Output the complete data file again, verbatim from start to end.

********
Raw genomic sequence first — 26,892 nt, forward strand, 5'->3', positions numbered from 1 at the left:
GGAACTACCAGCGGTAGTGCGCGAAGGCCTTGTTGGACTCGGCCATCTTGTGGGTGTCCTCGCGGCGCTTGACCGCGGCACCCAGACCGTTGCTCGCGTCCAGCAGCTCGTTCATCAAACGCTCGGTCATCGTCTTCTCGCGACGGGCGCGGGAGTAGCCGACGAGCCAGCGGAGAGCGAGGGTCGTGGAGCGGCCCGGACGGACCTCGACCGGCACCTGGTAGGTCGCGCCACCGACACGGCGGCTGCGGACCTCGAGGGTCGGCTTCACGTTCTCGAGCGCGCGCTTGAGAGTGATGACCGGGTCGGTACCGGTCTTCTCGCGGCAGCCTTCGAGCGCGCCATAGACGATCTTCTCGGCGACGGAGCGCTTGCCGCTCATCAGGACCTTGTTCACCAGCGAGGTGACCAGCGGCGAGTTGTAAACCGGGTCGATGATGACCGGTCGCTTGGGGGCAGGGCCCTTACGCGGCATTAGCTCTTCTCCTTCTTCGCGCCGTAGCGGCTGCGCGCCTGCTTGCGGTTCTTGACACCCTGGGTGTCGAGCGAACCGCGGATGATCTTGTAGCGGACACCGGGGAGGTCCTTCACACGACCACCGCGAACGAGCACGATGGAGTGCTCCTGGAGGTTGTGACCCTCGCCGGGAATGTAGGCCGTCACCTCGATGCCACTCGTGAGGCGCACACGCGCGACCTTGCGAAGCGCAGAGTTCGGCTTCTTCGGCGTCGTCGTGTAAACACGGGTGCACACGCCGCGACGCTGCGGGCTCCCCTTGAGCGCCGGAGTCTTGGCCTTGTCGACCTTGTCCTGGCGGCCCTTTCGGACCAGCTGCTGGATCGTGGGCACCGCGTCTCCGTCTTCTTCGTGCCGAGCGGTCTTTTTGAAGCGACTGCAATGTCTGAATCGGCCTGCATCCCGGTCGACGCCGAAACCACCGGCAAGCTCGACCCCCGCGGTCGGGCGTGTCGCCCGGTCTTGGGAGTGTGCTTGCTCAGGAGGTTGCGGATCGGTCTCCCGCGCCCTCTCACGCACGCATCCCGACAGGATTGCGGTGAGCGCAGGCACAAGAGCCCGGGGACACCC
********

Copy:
Raw genomic sequence first — 26,892 nt, forward strand, 5'->3', positions numbered from 1 at the left:
GGAACTACCAGCGGTAGTGCGCGAAGGCCTTGTTGGACTCGGCCATCTTGTGGGTGTCCTCGCGGCGCTTGACCGCGGCACCCAGACCGTTGCTCGCGTCCAGCAGCTCGTTCATCAAACGCTCGGTCATCGTCTTCTCGCGACGGGCGCGGGAGTAGCCGACGAGCCAGCGGAGAGCGAGGGTCGTGGAGCGGCCCGGACGGACCTCGACCGGCACCTGGTAGGTCGCGCCACCGACACGGCGGCTGCGGACCTCGAGGGTCGGCTTCACGTTCTCGAGCGCGCGCTTGAGAGTGATGACCGGGTCGGTACCGGTCTTCTCGCGGCAGCCTTCGAGCGCGCCATAGACGATCTTCTCGGCGACGGAGCGCTTGCCGCTCATCAGGACCTTGTTCACCAGCGAGGTGACCAGCGGCGAGTTGTAAACCGGGTCGATGATGACCGGTCGCTTGGGGGCAGGGCCCTTACGCGGCATTAGCTCTTCTCCTTCTTCGCGCCGTAGCGGCTGCGCGCCTGCTTGCGGTTCTTGACACCCTGGGTGTCGAGCGAACCGCGGATGATCTTGTAGCGGACACCGGGGAGGTCCTTCACACGACCACCGCGAACGAGCACGATGGAGTGCTCCTGGAGGTTGTGACCCTCGCCGGGAATGTAGGCCGTCACCTCGATGCCACTCGTGAGGCGCACACGCGCGACCTTGCGAAGCGCAGAGTTCGGCTTCTTCGGCGTCGTCGTGTAAACACGGGTGCACACGCCGCGACGCTGCGGGCTCCCCTTGAGCGCCGGAGTCTTGGCCTTGTCGACCTTGTCCTGGCGGCCCTTTCGGACCAGCTGCTGGATCGTGGGCACCGCGTCTCCGTCTTCTTCGTGCCGAGCGGTCTTTTTGAAGCGACTGCAATGTCTGAATCGGCCTGCATCCCGGTCGACGCCGAAACCACCGGCAAGCTCGACCCCCGCGGTCGGGCGTGTCGCCCGGTCTTGGGAGTGTGCTTGCTCAGGAGGTTGCGGATCGGTCTCCCGCGCCCTCTCACGCACGCATCCCGACAGGATTGCGGTGAGCGCAGGCACAAGAGCCCGGGGACACCC